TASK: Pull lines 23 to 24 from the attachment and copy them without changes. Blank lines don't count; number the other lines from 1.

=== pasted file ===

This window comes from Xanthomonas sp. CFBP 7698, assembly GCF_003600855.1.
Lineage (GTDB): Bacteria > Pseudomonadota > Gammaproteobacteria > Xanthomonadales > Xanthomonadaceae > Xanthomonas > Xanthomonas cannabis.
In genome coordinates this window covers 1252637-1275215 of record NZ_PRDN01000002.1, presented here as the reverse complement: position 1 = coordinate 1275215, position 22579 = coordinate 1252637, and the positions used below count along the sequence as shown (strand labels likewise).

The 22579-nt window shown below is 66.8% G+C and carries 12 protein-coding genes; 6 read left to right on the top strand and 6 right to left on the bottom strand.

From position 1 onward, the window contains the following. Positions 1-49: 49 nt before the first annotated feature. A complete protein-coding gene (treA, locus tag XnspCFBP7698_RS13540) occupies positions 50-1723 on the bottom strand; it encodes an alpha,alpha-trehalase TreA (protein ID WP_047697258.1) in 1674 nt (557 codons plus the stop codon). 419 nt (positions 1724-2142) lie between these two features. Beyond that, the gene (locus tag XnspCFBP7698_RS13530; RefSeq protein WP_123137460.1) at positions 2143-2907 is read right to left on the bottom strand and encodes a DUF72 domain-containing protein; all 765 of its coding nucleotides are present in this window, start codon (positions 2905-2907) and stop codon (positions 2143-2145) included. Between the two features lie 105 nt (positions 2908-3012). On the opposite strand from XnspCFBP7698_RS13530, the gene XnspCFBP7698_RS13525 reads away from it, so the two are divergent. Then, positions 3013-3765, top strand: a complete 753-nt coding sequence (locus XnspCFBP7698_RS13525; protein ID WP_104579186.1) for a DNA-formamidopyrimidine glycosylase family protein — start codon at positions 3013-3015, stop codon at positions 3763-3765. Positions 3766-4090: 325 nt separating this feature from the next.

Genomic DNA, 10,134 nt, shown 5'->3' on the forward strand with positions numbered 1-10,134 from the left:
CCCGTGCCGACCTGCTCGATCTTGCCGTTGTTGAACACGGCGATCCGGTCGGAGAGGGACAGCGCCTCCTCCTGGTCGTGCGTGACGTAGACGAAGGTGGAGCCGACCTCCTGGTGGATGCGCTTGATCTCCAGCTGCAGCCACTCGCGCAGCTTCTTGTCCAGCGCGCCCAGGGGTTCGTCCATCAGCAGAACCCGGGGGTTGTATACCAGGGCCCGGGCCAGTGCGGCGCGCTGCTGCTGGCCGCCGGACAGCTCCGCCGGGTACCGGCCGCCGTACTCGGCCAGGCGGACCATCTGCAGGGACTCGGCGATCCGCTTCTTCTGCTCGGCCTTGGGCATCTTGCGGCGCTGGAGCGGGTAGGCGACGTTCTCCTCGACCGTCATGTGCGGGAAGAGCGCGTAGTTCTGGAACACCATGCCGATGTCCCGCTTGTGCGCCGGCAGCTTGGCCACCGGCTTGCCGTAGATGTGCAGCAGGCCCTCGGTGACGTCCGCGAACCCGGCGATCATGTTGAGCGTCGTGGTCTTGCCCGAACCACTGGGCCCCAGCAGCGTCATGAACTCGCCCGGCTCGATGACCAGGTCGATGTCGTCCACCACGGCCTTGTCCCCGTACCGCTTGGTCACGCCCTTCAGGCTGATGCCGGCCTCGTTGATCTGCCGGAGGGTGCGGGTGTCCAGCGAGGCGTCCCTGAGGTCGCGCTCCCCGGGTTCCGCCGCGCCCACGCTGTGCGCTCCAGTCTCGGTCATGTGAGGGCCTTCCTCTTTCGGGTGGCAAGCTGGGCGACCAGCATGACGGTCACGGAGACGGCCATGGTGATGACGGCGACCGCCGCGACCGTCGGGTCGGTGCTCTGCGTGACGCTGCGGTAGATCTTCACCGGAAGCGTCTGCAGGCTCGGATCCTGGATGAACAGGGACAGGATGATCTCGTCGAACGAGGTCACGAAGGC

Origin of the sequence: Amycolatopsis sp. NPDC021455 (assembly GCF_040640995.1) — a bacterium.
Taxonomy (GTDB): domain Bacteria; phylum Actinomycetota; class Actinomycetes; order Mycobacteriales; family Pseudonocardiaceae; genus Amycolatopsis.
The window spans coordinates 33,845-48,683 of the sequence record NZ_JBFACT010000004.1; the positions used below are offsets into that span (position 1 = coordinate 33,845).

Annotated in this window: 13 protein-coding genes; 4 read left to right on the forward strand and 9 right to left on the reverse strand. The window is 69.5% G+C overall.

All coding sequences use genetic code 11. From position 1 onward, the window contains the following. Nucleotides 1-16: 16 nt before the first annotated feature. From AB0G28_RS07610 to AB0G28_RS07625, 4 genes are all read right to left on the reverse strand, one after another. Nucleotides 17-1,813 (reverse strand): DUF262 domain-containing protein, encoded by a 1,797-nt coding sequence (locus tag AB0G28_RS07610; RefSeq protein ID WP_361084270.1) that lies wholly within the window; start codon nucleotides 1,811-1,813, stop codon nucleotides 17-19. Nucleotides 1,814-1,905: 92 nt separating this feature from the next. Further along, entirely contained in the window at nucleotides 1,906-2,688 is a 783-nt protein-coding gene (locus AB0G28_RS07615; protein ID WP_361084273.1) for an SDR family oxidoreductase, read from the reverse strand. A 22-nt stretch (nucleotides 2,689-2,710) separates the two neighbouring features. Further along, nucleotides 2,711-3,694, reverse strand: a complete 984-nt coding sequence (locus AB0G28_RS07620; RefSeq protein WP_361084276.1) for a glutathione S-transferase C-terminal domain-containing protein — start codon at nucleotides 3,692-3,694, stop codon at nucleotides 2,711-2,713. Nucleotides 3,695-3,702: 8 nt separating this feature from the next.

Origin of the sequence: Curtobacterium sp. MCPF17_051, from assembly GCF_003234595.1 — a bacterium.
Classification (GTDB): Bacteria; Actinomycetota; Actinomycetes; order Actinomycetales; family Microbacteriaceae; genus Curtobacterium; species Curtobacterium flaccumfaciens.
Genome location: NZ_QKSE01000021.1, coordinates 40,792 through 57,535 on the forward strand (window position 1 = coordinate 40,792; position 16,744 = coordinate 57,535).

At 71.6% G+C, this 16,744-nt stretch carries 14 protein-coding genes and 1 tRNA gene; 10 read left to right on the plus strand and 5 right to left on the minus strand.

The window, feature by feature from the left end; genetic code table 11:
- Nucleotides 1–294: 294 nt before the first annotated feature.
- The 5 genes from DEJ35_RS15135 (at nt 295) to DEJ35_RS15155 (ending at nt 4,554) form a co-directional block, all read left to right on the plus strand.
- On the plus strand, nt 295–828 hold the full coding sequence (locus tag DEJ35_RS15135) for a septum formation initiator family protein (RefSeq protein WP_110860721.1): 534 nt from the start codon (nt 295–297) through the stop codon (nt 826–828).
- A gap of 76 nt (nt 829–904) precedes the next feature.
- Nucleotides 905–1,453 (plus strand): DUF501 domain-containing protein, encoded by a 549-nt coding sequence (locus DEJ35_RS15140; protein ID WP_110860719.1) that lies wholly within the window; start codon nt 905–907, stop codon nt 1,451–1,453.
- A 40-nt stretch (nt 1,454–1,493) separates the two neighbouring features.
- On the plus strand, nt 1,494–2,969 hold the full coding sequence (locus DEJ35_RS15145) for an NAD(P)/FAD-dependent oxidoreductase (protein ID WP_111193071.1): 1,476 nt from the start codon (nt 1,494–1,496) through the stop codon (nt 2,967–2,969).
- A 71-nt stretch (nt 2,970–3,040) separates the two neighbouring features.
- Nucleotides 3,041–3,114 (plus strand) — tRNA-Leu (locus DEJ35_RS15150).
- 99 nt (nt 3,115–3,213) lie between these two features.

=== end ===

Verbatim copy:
- A 40-nt stretch (nt 1,454–1,493) separates the two neighbouring features.
- On the plus strand, nt 1,494–2,969 hold the full coding sequence (locus DEJ35_RS15145) for an NAD(P)/FAD-dependent oxidoreductase (protein ID WP_111193071.1): 1,476 nt from the start codon (nt 1,494–1,496) through the stop codon (nt 2,967–2,969).